The US Department of Health and Human Services (HHS) is charged, under the HITECH act, with collecting data breach notifications for any HIPAA-covered entities. Under the act, these entities are required to immediately send an official letter of notification if the breach involved more than 500 people (breaches where 500 or less people affected are reported annually. The use of data encryption like AlertBoot provides the equivalent of a safe harbor).
36 Entities Reported – A Summary
Thirty-six hospitals, clinics, private practices, and other medical facilities are listed in this first report. In the six months between September 2009 and January 2010, over 1 million people were affected in total.
Types of Breaches
The types of breaches listed are pretty straightforward.
Unauthorized Access: 7
Phishing Scam: 1
Hacking/IT Incident: 1
Incorrect Mailing: 1
Misdirected E-mail: 1
The sum exceeds 36 because there are overlapping descriptions.
Location of Breached Information
Portable Electronic Devices/USB/Hard Drives: 6
Network Servers/Computers: 3
Backup Tapes/CDs: 3
Others (paper-based and such): 7
The sum also exceeds 36 because of overlapping devices/documents. I’ve also taken the liberty of combining certain categories together (e.g., portable electronic devices and portable USB devices).
Breakdown and Analysis
It doesn’t take a genius to see that the thefts and losses of computers and similar devices (laptops, desktops, servers, USB devices, etc.) is the leading cause of data breaches–at least, where HIPAA-covered entities are involved. In fact, it’s more than the leading cause. They compromise well over the majority of reported data breaches. There’s not much to analyze, actually.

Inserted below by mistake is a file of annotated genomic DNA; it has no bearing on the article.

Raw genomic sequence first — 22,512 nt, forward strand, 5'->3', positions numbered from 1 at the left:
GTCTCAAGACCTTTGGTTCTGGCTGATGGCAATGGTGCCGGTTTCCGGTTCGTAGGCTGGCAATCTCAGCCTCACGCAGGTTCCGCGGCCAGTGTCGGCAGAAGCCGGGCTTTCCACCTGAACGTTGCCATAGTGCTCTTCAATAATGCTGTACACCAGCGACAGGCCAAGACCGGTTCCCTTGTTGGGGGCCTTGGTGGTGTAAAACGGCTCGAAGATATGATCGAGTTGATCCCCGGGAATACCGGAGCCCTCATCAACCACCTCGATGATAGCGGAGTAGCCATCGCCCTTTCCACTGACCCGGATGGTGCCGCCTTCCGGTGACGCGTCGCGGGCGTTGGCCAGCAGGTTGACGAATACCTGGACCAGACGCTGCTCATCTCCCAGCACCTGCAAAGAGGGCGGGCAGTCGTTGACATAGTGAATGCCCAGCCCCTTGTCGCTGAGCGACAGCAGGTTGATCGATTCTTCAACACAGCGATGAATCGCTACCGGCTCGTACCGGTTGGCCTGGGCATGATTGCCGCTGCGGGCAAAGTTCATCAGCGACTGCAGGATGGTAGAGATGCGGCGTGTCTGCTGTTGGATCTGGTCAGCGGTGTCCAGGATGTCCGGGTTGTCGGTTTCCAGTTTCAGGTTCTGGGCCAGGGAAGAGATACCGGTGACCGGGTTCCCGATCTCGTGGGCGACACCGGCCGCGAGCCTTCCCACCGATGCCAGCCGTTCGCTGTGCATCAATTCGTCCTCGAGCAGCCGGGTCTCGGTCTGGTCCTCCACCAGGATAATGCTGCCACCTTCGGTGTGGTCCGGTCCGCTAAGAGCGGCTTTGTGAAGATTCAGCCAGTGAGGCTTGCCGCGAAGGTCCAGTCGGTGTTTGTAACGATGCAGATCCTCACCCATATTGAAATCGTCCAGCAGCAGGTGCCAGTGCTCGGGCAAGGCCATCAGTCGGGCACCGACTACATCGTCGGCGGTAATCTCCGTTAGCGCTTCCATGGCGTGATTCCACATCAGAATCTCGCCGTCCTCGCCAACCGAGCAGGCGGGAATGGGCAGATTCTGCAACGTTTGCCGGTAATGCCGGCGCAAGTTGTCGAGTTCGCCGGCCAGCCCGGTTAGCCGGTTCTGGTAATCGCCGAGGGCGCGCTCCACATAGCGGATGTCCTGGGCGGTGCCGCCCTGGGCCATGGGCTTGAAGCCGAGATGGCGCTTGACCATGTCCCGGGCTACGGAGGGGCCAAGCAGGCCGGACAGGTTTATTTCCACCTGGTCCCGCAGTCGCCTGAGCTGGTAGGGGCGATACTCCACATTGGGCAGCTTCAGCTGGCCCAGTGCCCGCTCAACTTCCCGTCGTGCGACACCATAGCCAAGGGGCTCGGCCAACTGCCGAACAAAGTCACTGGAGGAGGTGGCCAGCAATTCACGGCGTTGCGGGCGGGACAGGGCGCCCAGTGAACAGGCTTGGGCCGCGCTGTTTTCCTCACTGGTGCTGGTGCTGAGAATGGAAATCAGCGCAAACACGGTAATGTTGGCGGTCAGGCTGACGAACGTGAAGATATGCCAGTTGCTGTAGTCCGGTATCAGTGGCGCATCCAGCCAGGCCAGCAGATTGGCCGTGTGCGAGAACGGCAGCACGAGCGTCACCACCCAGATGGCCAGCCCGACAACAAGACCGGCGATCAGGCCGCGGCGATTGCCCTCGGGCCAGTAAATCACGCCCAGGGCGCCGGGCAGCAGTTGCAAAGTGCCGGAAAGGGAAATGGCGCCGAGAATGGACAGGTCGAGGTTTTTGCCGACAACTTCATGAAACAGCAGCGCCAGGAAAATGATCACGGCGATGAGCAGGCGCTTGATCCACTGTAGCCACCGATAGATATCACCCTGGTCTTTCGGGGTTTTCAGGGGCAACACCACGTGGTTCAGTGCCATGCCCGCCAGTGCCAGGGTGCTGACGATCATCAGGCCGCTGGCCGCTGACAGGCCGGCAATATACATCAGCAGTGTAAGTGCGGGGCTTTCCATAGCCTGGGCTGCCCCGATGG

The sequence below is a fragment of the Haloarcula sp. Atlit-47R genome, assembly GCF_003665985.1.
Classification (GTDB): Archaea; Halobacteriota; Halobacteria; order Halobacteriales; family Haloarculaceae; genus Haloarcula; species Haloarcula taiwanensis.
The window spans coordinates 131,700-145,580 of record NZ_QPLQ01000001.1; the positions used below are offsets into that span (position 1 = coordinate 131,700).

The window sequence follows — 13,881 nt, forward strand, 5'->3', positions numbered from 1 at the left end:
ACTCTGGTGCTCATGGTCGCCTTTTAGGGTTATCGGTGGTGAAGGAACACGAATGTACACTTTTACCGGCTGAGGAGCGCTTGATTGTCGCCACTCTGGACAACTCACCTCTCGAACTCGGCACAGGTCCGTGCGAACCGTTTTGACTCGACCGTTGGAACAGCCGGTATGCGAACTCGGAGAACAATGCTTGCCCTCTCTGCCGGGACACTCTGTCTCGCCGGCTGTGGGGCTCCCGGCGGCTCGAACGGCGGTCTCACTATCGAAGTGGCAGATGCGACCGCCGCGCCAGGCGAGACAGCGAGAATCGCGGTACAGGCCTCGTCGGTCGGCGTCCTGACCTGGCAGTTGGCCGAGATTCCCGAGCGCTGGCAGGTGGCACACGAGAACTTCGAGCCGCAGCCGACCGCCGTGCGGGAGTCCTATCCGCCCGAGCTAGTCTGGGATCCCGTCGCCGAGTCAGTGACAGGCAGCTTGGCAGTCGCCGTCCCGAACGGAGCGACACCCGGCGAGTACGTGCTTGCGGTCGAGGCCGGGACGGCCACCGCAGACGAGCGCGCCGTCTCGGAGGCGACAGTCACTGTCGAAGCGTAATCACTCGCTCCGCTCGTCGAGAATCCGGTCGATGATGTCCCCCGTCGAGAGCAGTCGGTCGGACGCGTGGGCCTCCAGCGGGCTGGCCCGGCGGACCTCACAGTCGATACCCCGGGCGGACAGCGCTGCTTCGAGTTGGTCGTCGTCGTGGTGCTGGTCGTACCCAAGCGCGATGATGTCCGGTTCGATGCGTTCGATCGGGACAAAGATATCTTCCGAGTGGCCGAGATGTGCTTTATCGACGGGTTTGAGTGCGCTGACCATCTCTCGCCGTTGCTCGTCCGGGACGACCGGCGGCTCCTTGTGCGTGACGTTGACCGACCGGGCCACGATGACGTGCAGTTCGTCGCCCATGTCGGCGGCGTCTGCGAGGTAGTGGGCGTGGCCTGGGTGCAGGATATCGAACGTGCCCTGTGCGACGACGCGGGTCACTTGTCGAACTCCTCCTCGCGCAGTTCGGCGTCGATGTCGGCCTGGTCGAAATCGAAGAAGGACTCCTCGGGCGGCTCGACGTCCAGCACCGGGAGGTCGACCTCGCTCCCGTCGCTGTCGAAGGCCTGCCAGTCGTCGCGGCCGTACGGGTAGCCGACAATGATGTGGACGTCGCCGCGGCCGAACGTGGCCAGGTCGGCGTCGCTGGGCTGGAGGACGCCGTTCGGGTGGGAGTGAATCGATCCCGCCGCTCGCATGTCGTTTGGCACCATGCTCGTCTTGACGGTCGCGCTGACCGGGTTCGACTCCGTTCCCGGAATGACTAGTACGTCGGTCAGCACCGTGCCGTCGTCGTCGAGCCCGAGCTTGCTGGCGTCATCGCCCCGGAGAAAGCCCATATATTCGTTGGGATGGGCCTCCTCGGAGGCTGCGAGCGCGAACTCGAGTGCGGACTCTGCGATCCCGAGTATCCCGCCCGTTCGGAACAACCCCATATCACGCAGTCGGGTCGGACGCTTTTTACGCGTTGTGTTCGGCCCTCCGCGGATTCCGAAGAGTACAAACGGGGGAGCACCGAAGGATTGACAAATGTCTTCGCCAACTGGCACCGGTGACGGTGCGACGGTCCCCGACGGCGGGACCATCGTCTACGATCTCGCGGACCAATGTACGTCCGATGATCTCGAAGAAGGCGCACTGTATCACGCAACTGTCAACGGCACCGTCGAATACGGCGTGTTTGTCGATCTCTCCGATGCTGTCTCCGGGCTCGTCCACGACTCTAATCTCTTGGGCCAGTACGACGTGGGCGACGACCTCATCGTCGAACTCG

(Here’s something to think about: are the thefts and losses of computers the real leading reason for data breaches, or are they just better reported? I’d notice if a laptop were stolen at my office. I’d probably never notice that a folder full of files was missing out of my file cabinet, which I haven’t even peeked into in years. Hmph; why do I still have that thing around?).
A further breakdown and analysis is done at this site, waynerino.com. The numbers over there are a little different from what I’ve reported, no doubt because I’ve taken the liberty of combining certain figures, but the conclusions are essentially the same.
Something to note at waynerino.com is the breakdown by geographic location. The state with the leading number of reported breaches is California, with 28%. My guess is that this doesn’t quite indicate that California is full of data thieves. Rather, it probably indicates that California entities are better informed about the notifying the HHS. This is the state that started the entire breach notification trend, after all.
What I find most unfortunate about the above is that the use of encryption software would have prevented most of these breaches. Not the actual theft of the devices, mind you; I mean that it would have eliminated the chances of the thieves also accessing the patient information.
The use of disk encryption, for example, on desktops and laptops would essentially prevent access to the computer–in fact, with pre-boot authentication, the thief wouldn’t even be able to start up the computer.
As an alternative, file encryption could also have been used, and may even have been the only option for files saved to backup tapes and CDs.
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